Staying in a hotel? Don’t fall for this credit card scam.

The rules still apply when you’re cardscam-psychtraveling: don’t give out personal or financial information to anyone unless you initiated contact and know who they are, why they need it and what they’re going to do with it.

A telephone scam that attempts to steal credit card information from hotel guests has resurfaced in Alaska. The potential victim will receive a call on the phone in their hotel room. The caller claims to be an employee of the hotel, and tells the victim there was a problem processing their credit card, then attempts to get the victim to reveal credit card information over the phone.

If you receive such a call, hang up and contact the hotel desk directly and ask about the call. In almost every case, the front desk will tell you they didn’t place the call.

Credit card fee scams.

I haven’t encountered any anecdotes of this scam “in the wild,” but I’m sure it’s happening somewhere.

You may have noticed it’s a bit tricky to get a credit card lately. That’s because everybody went nuts for a few years—lenders were putting plastic into literally every hand that reached for it, and consumers spent, spent, spent like…I won’t say “drunken sailors” because that would be offensive to drunken sailors. It was way worse than that.

Anyway, this whole mess came crashing down on our collective head a couple years ago, and lenders stopped lending irresponsibly. Actually, some of them nearly stopped lending altogether, which was yet another rookie mistake, in my opinion.

At any rate, since there’s nothing that can’t be turned into a scam, the following scenario emerged.

You get an offer for a credit card with a high spending limit, even though your credit score is lower than your shoe size. However, you have to pay a processing fee up front, usually around $100. You send in your payment, and the card never arrives. It’s an incredibly simple scam: promise something, collect payment, never deliver.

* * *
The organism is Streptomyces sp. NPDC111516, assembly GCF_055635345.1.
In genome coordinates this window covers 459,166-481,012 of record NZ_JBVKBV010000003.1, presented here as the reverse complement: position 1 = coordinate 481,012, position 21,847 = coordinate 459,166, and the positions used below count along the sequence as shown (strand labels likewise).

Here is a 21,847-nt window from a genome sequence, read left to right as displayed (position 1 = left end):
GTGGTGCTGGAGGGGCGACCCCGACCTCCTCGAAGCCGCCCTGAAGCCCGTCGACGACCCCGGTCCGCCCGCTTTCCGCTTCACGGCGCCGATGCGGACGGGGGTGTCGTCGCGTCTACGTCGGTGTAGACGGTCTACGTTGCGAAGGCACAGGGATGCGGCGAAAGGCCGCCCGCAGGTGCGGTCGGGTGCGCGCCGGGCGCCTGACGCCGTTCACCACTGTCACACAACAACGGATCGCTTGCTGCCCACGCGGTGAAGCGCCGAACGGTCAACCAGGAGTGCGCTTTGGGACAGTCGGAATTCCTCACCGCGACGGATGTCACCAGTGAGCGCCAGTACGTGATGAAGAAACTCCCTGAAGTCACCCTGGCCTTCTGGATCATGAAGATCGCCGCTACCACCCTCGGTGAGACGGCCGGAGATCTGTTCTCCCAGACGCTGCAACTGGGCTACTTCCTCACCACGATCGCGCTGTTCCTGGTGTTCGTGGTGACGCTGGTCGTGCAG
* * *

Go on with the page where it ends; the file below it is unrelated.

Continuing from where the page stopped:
By the way, in applying for this card, you’ve also just given your personal information to people (you will soon realize) you can’t trust. Bad scene.

Now, there are legitimate credit cards with annual fees. However, none of them ever require you to pay in advance of getting the card. Don’t fall for this setup.

Besides, if you’re already in credit trouble, what you don’t need is a new credit card with a $7,500 limit. Even if the offer was real, which it’s not, you’d be inviting more trouble into your life.

I heard about this scam from It looks like an informative site, although I haven’t looked around too much on it yet. Check it out, you might find something interesting.

Walmart Gift Card Scam: This one is for real.

Last week, I wrote about false reports of the Walmart Cash Back Scam, and how these hysterical emails are nothing to worry about.

A lot of people have been getting these messages, apparently—that article has brought in a lot of traffic to this site. I hope that means people are relaxing a little, rather than being nasty to Walmart cashiers because they let an email hoax frighten them.

However, I just heard about a new one that involves Walmart and is real—thieves are calling victims with news that they’ve won a $200 gift card from Walmart if they only pay $1 for shipping. The victim reveals their credit card information, and you know what happens next.

(In case you don’t: the card never arrives because it’s a scam. The crooks weren’t from Walmart at all. They just take the victim’s credit card information and use it to make purchases or get cash advances).

If somebody tells you you’ve won something, never pay in advance. Walmart doesn’t just give gift cards away, anyway.

The full story is over at The Money Coach’s Blog. It goes into a little more detail.

Department of Veterans Affairs warns of scam targeting veterans

Well, this is just gross.

According to a warning released by the VA, scam artists have been targeting veterans over the telephone. They claim to be VA workers, telling victims that the VA has new procedures regarding prescriptions, and that they need the veterans’ credit card information.

Of course, the VA will never call veterals asking for credit card numbers or any other personal information.

It just illustrates the Number One Rule of Fraud Prevention:

Never give any personal information to an unsolicited caller, no matter who they claim to be.

If you have friends, family or neighbors who are veterans (especially elderly veterans), make sure they know about this scam, and that they know not to give out personal information.

The source for this post is “Scam targets veterans’ credit card info, VA warns,” published at on 9/18/09.